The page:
Fun for Halloween: Dickinson events offered for childrenAdults may remember their scary masks and walking down darken streets to go trick-or-treating during Halloween. Over the years, fewer children have been seen on the streets — instead, they’re having fun at community events.
By: Linda Sailer, The Dickinson Press
Adults may remember their scary masks and walking down darken streets to go trick-or-treating during Halloween.
Over the years, fewer children have been seen on the streets — instead, they’re having fun at community events.
Carol Carlson, Dickinson, remembers trick-or-treating when her children were little.
“We used to go out for Halloween, but now that they’re older, things have gotten ghoulish and not entirely for little kids,” she said. “They don’t know what’s behind that mask.”
This year, she is volunteering for the Harvest Festival at Freedom Baptist Fellowship. She expects her grandson will be attending.
“This is a good alternative for families who would like something different for the little ones,” she said.
The Dickinson community-sponsored events include:
Freedom Baptist Fellowship is hosting its fifth annual Harvest Festival for the children of the community.
The festival is 6 p.m. to 8:30 p.m. Wednesday at 211 21st St. E.
“Our Harvest Festival is a community outreach and it also provides a safe place for our kids to be on Oct. 31,” said Kristin Sevier, wife of Pastor Jerry Sevier. “Our intent is it provides a safe alternative for the dark traditions of Halloween.”
The free festival features a variety of games including a Nerf blast, a leaf fall, ping pong toss, candy corn drop and a box maze.
“We will have a huge Goliath that kids can throw a ball at, trying to hit him between the eyes — the kids always love playing the part of David,” Sevier said.
Local businesses have donated prizes for the games.
“Each year it gets bigger, but most important, our kids look forward to helping set up and having a fun evening with their friends,” Sevier said.
Dickinson State University is hosting “Boo Hawks” as a Halloween event for the public from 3 p.m. to 5 p.m. Wednesday in DSU May Hall.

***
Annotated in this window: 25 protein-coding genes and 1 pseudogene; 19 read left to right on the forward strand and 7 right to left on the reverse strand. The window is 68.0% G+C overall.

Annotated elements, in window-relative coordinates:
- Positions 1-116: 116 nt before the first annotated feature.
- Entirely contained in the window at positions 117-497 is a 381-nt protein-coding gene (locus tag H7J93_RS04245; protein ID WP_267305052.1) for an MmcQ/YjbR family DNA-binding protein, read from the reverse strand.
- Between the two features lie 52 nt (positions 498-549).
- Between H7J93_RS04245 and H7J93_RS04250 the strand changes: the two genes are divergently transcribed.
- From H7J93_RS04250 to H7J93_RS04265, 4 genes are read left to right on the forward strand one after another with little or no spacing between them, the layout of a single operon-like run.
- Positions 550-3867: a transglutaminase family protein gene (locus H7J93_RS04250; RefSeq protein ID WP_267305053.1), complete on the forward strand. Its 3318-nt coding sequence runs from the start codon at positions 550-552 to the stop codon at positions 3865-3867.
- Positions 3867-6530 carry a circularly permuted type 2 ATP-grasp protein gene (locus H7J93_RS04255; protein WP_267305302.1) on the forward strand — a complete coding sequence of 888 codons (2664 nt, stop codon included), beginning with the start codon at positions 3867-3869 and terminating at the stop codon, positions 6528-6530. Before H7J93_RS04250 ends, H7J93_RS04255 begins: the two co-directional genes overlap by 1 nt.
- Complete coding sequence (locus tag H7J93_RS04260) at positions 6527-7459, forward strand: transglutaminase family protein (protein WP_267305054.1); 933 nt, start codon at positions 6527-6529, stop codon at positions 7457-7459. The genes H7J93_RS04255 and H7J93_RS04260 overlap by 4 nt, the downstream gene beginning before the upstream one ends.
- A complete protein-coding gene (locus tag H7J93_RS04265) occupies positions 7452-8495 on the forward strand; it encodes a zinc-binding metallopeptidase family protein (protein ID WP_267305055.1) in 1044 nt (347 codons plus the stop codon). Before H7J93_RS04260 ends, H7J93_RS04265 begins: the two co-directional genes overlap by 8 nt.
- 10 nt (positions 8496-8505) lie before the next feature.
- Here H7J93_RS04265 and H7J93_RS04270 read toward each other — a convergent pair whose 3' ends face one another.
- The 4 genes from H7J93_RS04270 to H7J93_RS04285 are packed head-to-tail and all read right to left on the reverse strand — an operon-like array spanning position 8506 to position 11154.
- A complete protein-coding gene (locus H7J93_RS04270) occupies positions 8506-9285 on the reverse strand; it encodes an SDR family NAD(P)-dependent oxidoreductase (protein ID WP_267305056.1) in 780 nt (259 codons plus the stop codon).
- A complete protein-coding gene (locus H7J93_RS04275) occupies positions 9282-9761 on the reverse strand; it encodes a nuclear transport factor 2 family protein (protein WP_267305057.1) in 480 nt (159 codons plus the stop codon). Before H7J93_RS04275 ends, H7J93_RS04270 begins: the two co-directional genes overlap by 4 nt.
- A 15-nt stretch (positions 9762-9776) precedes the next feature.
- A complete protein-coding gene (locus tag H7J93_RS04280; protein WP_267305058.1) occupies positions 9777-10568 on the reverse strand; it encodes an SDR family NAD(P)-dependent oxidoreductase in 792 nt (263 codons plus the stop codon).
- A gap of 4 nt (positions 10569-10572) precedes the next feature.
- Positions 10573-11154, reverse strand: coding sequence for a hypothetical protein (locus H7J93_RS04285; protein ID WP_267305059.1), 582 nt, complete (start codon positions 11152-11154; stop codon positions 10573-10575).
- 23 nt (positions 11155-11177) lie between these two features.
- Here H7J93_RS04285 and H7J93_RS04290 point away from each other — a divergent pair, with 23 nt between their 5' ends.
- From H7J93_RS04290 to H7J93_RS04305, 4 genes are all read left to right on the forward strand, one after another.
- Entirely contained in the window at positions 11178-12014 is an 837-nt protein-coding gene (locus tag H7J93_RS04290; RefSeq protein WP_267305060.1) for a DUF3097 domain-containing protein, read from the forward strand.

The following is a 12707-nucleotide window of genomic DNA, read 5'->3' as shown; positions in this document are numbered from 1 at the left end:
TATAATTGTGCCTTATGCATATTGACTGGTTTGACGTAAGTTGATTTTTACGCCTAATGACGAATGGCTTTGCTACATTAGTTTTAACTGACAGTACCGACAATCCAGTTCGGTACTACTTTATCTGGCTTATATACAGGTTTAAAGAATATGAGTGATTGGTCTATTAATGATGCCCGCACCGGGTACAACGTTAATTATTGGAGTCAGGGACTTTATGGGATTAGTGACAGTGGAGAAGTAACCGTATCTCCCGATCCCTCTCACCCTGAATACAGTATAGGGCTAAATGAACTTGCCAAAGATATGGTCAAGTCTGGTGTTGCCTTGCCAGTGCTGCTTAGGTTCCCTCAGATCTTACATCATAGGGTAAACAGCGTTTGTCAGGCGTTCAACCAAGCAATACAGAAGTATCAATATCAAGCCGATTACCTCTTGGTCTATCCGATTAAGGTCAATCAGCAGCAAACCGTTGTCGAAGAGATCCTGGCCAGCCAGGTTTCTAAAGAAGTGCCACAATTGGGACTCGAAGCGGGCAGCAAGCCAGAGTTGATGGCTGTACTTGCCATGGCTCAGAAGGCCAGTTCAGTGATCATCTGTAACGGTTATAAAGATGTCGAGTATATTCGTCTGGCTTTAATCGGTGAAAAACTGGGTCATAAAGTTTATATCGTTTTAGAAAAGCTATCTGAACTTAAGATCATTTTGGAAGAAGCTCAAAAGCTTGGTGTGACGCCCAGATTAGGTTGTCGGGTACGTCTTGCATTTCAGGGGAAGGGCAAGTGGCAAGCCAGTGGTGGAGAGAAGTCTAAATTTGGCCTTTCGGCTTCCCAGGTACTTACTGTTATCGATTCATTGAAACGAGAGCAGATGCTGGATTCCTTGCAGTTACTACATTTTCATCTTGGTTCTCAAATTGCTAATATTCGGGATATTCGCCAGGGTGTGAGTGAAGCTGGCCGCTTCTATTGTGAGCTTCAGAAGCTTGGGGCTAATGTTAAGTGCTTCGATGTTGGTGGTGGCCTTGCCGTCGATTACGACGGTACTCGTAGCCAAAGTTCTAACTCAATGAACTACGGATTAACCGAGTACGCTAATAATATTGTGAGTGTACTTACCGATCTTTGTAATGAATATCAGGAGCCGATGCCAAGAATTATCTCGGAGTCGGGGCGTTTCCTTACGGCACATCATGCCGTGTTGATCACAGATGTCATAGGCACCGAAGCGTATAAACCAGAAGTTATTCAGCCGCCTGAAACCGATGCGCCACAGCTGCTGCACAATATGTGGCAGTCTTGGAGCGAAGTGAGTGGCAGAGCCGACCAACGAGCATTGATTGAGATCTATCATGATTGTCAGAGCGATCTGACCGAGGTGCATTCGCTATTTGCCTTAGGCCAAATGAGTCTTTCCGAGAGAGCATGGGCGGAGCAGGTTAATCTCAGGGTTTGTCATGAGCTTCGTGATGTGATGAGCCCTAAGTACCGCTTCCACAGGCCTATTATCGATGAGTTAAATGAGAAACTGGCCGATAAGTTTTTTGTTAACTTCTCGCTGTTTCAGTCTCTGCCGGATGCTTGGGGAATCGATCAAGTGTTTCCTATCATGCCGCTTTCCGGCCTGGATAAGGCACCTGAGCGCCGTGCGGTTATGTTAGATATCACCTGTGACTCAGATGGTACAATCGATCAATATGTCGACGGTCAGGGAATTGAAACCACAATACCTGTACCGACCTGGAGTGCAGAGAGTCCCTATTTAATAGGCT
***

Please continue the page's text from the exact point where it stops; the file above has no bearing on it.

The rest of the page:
The free event will feature Buster the “Boo Hawk” and visits from past key influencers of DSU.
Children are encouraged to dress in costumes to receive candy and to visit with DSU faculty, staff and students.
Coloring sheets will be distributed to elementary schools prior to the event. Children may drop off their sheets to Buster to be eligible for a prize.
The Dickinson Area Public Library is celebrating Halloween with several activities for children and their families.
Children ages infant to 6 are invited to dress in costumes while attending “Story Time Spooktacular” from 10 a.m. to 10:45 a.m. Wednesday. Children may listen to spooky stories, play games and make creepy crafts. Treats will be provided.
The older children, ages preschool through elementary, also are encouraged to dress in costumes for a “Kid’s Halloween Hoopla” party from 2 p.m. to 3:30 p.m. The party includes spooky snacks, games and kooky crafts. Children should be accompanied by an adult.
A free family movie titled “The Pirates: Band of Misfits” starts at 4 p.m. Refreshments will be served.
Children may trick-or-treat at the library all afternoon and evening.
“We do not want to steal attention from the other Halloween activities — we wanted another thing children can hit on their way to trick-or-treating,” children’s librarian Lane Heid said. “We’ll be dressed up so come in costumes. It will be fun for everybody.”
Prairie Hills Mall is hosting its annual “Malloween” from 5 p.m. to 7 p.m. on Wednesday.
Participating retailers will be distributing candy, said Peggy O’Brien, Prairie Hills Mall property manager.
St. Benedict’s Health Center is hosting its annual Halloween carnival from 4 p.m. to 6 p.m. Wednesday in the community room.
Children may walk around a big loop where residents give out candy. At each corner, children may try for a larger carnival prize.
The residents also dress in costumes, activity director Dani Russell said.
“It’s one of their favorite holidays,” she said.
Children will have a safe environment for trick-or-treating when they attend Treat Street at the Ramada Grand Dakota Lodge.
Treat Street is 4 p.m. to 8 p.m. Wednesday. Families are asked to line up at the east entrance where they will be directed to the Legends and Freedom ballrooms, depending on the ages of the children.
Area businesses were invited to make a donation or set up a table to distribute treats for the children. Last year, more than 2,000 children visited Treat Street.
“We’re thinking it will be quite a bit more because we’ve expanded to four hours,” Ramada human resources coordinator Nicole Darnell said. “It’s really a fun and enjoyable event and it’s great to be part of the community. We enjoy seeing the kids coming through with their costumes.”
The Dickinson Parks and Recreation Department is hosting its annual Halloween Carnival in conjunction with Treat Street this year.
When children come to the Ramada Grand Dakota Lodge for Treat Street, they will be directed to the Grand Dakota Ballroom where carnival games are being played.
The games are intended for children in third grade and younger, said Wilson McLaughlin, parks and recreation supervisor.
Volunteers will assist with the games. The event is 4 p.m. to 8 p.m. Wednesday.
The Reaper’s Keep Haunted Barn is open from 7 p.m. to 11 p.m. on Wednesday. The barn is one mile south of Loaf & Lug, Dickinson. Admission is $5.
The Haunted Barn is not intended for young children. Children ages 12 and younger must be accompanied by an adult.